- Survey, digital terrain modeling
- Title work and property oversight: needed easements were secured for the project.
- Geotechnical investigation and design: identified preliminary constructability issues/requirements for the project; retaining wall and side slope design; subsurface investigations; laboratory testing
- Pavement design: field investigation of existing pavement; drilling and sampling; sample testing; preparation of a pavement report
- Structures: soldier pile walls; gravity walls; pedestrian underpass at Gateway Road
- Drainage engineering: new storm sewer and water quality pond
- Traffic safety: traffic data collection; traffic analysis; signal warrants
- Landscape architecture: streetscape and landscape concepts; future art; aesthetics; lighting
- Environmental analysis/NEPA requirements: air quality survey; geologic soil survey; water quality analysis; floodplain analysis; wetlands field evaluation; biological resource survey; historic properties collection and evaluation; archeology/paleontology and Native American consultation; land use mapping; social and economic resources mapping; environmental justice analysis; utility survey; Section 4(f) and Section 6(f) inventory, mapping, analysis; technical noise assessment; visual resource assessment; energy requirements and conservation; and a hazardous materials survey.
This project will increase the width of the road from 24 to 37 feet. The new design will allow for two 11-foot travel lanes, a 5-foot multi-use shoulder on each side, and a 2.5-feet of curb and gutter on each side. The proposed cross section was developed due to existing topography on the east (steep slopes with slope instability) and to reduce impact to existing neighborhoods on the west side of the corridor.
Will the project add bike lanes or sidewalks?
No, the multi-use shoulders may be used by bicyclists and for vehicular emergency pull off, but the added shoulder will NOT be striped as a designated bike lane. Existing topography (steep slopes with slope instability) will increase the cost of a typical sidewalk installation. Our current budget will not allow for construction of sidewalks at this time.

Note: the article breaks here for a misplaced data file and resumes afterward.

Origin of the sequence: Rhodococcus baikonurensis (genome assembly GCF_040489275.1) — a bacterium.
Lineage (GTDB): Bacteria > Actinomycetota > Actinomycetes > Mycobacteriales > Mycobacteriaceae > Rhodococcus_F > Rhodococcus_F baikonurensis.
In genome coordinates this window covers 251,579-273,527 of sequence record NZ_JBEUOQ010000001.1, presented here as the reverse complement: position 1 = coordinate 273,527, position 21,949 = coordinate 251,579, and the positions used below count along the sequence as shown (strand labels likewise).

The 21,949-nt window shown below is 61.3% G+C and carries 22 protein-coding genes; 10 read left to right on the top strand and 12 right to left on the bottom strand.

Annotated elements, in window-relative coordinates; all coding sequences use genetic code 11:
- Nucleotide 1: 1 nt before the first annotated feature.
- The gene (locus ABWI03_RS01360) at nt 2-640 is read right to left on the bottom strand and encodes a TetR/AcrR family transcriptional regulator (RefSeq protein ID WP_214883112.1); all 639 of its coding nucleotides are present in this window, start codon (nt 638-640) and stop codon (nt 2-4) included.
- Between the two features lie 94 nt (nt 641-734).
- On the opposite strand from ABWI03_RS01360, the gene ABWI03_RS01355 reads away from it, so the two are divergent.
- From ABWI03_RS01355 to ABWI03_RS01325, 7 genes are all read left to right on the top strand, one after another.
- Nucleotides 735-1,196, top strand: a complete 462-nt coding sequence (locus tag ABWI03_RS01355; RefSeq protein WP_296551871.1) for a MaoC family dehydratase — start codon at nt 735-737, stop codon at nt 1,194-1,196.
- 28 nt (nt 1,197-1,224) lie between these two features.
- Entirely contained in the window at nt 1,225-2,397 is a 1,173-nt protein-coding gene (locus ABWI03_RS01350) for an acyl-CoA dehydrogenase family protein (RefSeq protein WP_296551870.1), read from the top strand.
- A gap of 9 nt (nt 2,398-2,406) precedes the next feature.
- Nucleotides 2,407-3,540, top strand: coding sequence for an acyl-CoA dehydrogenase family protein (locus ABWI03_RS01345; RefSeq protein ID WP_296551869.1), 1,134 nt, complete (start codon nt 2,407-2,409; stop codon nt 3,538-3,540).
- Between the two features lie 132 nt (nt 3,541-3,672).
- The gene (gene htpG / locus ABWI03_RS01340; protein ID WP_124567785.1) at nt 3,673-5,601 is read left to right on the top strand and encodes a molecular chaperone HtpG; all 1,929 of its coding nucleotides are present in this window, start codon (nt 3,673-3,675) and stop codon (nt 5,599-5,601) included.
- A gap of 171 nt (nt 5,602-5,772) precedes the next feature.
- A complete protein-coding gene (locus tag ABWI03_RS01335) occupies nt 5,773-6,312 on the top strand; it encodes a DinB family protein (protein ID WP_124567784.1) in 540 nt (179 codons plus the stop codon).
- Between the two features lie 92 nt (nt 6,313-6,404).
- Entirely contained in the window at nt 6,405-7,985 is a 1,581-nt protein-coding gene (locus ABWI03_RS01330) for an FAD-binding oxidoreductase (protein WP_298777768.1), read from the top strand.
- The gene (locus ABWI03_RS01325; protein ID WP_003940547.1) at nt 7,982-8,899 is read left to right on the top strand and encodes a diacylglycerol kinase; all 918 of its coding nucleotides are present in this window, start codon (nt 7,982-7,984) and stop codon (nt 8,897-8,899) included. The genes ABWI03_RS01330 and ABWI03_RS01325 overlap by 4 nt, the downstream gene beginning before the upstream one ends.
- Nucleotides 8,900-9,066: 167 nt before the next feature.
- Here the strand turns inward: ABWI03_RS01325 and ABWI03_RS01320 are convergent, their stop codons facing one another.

What is the recommendation for the Gateway Road intersection?
A roundabout intersection was identified as the recommended alternative. A roundabout will most effectively meet the community values related to the park and keep a rural, unobstructed setting. A roundabout addresses all of the issues identified at this intersection – speeding traffic, congestion at Gateway Road, and the desire for a gateway feature.
- Federal Highway Administration roundabout information
- Insurance Institute for Highway Safety roundabout information
Why was Mesa Road intersection geometry changed?
The intersection geometry at Mesa Road was identified as a safety issue, and modified prior to the 2C Roadway Improvements that will occur on 30th Street, north of Mesa Road (2019). City Traffic Engineering reconfigured the entry angle to be more perpendicular for better driver navigation. This new geometry also removes the acceleration lane, to reduce accidents and provide a safer turning movement.
Was a traffic study conducted?
Yes, a traffic study was conducted in June 2017 to capture peak traffic data at four intersections between Fontanero Street and Mesa Road. Crash data was compiled for total crashes, type of crash, locations, and cause of accident.
What is the project schedule?
Construction started in the fall of 2021. Construction is expected to last approximately 18-24 months.
Jan. 18, 2022, Construction Drone Progress Photos
Project Overview 2021-2023
Roundabout traffic modeling (2018 Preliminary Design):
Past Public Meetings
- June 2, 2022 – Construction Update – Virtual Presentation
- February 4, 2022 - Coffee with the Contractor
- October 11, 2021
- Thursday, June 14, 2018
- Wednesday, October 9, 2019